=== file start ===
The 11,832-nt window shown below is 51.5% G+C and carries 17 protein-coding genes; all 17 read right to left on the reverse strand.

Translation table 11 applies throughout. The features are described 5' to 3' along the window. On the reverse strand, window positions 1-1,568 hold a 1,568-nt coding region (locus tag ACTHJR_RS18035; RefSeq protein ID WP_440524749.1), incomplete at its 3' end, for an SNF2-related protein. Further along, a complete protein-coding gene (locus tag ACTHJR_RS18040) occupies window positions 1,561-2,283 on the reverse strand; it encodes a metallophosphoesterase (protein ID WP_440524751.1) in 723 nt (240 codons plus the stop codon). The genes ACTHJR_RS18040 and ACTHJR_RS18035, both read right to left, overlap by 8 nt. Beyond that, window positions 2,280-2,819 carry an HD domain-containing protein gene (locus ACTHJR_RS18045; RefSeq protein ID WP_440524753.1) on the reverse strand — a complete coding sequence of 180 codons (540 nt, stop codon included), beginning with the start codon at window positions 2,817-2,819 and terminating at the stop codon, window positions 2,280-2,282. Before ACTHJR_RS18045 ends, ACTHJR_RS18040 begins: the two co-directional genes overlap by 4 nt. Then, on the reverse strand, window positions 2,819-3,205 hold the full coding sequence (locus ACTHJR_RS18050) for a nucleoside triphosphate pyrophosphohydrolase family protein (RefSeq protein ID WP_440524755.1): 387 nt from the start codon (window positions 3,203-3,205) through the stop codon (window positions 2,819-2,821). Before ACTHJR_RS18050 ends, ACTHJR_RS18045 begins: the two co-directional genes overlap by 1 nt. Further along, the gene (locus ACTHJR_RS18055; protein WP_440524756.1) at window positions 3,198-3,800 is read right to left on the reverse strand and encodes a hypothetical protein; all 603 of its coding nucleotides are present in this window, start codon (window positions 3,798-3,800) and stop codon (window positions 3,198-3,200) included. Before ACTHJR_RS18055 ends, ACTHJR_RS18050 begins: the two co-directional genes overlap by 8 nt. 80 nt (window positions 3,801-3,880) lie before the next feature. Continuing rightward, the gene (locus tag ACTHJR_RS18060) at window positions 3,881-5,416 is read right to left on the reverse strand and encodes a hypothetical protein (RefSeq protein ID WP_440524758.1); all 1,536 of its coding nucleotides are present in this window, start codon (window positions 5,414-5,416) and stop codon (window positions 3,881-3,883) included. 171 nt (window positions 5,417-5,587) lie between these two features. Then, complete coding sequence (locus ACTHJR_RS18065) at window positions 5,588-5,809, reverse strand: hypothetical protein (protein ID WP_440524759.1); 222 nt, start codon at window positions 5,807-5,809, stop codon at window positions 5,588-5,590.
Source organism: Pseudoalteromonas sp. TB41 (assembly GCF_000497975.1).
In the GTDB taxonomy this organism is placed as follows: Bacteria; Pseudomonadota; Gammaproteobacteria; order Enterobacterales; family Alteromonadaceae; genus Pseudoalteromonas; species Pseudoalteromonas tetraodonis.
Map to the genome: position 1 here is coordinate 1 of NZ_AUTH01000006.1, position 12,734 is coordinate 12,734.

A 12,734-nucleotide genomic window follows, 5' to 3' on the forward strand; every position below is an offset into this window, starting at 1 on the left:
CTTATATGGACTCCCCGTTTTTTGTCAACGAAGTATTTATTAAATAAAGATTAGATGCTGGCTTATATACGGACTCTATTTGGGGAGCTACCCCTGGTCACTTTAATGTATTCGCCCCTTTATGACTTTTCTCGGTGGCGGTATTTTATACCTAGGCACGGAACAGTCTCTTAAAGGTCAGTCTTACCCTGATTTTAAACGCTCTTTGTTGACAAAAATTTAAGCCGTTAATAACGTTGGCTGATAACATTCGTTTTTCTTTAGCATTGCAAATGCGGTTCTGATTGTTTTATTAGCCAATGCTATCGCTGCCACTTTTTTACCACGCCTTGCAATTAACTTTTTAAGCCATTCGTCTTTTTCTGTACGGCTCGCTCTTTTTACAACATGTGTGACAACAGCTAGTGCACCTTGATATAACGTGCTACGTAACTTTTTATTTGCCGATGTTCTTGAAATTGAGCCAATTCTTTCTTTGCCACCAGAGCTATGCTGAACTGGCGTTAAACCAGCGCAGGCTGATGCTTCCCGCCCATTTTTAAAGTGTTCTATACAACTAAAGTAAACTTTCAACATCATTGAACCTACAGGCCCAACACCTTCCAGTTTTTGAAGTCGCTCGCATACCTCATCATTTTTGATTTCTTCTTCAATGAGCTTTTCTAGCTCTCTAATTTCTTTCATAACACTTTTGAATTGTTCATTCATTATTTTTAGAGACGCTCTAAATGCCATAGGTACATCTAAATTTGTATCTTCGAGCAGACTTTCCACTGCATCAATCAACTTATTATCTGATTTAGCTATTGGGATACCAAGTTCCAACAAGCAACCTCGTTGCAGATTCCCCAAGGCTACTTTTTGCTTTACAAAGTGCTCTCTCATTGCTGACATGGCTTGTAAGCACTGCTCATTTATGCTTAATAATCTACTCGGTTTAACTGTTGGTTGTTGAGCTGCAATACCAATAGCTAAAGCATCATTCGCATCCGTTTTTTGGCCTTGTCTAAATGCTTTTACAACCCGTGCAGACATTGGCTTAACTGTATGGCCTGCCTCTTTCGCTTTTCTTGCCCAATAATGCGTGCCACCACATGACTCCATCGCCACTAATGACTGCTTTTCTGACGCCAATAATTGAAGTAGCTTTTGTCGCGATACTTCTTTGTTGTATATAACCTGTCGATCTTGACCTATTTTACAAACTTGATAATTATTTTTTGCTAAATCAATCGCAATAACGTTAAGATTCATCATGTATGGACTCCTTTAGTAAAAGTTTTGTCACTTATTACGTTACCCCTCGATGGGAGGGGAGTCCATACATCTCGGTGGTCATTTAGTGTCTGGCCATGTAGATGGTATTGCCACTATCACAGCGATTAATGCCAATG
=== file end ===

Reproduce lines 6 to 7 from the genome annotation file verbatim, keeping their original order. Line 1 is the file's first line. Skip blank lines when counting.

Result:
A 12,734-nucleotide genomic window follows, 5' to 3' on the forward strand; every position below is an offset into this window, starting at 1 on the left:
CTTATATGGACTCCCCGTTTTTTGTCAACGAAGTATTTATTAAATAAAGATTAGATGCTGGCTTATATACGGACTCTATTTGGGGAGCTACCCCTGGTCACTTTAATGTATTCGCCCCTTTATGACTTTTCTCGGTGGCGGTATTTTATACCTAGGCACGGAACAGTCTCTTAAAGGTCAGTCTTACCCTGATTTTAAACGCTCTTTGTTGACAAAAATTTAAGCCGTTAATAACGTTGGCTGATAACATTCGTTTTTCTTTAGCATTGCAAATGCGGTTCTGATTGTTTTATTAGCCAATGCTATCGCTGCCACTTTTTTACCACGCCTTGCAATTAACTTTTTAAGCCATTCGTCTTTTTCTGTACGGCTCGCTCTTTTTACAACATGTGTGACAACAGCTAGTGCACCTTGATATAACGTGCTACGTAACTTTTTATTTGCCGATGTTCTTGAAATTGAGCCAATTCTTTCTTTGCCACCAGAGCTATGCTGAACTGGCGTTAAACCAGCGCAGGCTGATGCTTCCCGCCCATTTTTAAAGTGTTCTATACAACTAAAGTAAACTTTCAACATCATTGAACCTACAGGCCCAACACCTTCCAGTTTTTGAAGTCGCTCGCATACCTCATCATTTTTGATTTCTTCTTCAATGAGCTTTTCTAGCTCTCTAATTTCTTTCATAACACTTTTGAATTGTTCATTCATTATTTTTAGAGACGCTCTAAATGCCATAGGTACATCTAAATTTGTATCTTCGAGCAGACTTTCCACTGCATCAATCAACTTATTATCTGATTTAGCTATTGGGATACCAAGTTCCAACAAGCAACCTCGTTGCAGATTCCCCAAGGCTACTTTTTGCTTTACAAAGTGCTCTCTCATTGCTGACATGGCTTGTAAGCACTGCTCATTTATGCTTAATAATCTACTCGGTTTAACTGTTGGTTGTTGAGCTGCAATACCAATAGCTAAAGCATCATTCGCATCCGTTTTTTGGCCTTGTCTAAATGCTTTTACAACCCGTGCAGACATTGGCTTAACTGTATGGCCTGCCTCTTTCGCTTTTCTTGCCCAATAATGCGTGCCACCACATGACTCCATCGCCACTAATGACTGCTTTTCTGACGCCAATAATTGAAGTAGCTTTTGTCGCGATACTTCTTTGTTGTATATAACCTGTCGATCTTGACCTATTTTACAAACTTGATAATTATTTTTTGCTAAATCAATCGCAATAACGTTAAGATTCATCATGTATGGACTCCTTTAGTAAAAGTTTTGTCACTTATTACGTTACCCCTCGATGGGAGGGGAGTCCATACATCTCGGTGGTCATTTAGTGTCTGGCCATGTAGATGGTATTGCCACTATCACAGCGATTAATGCCAATG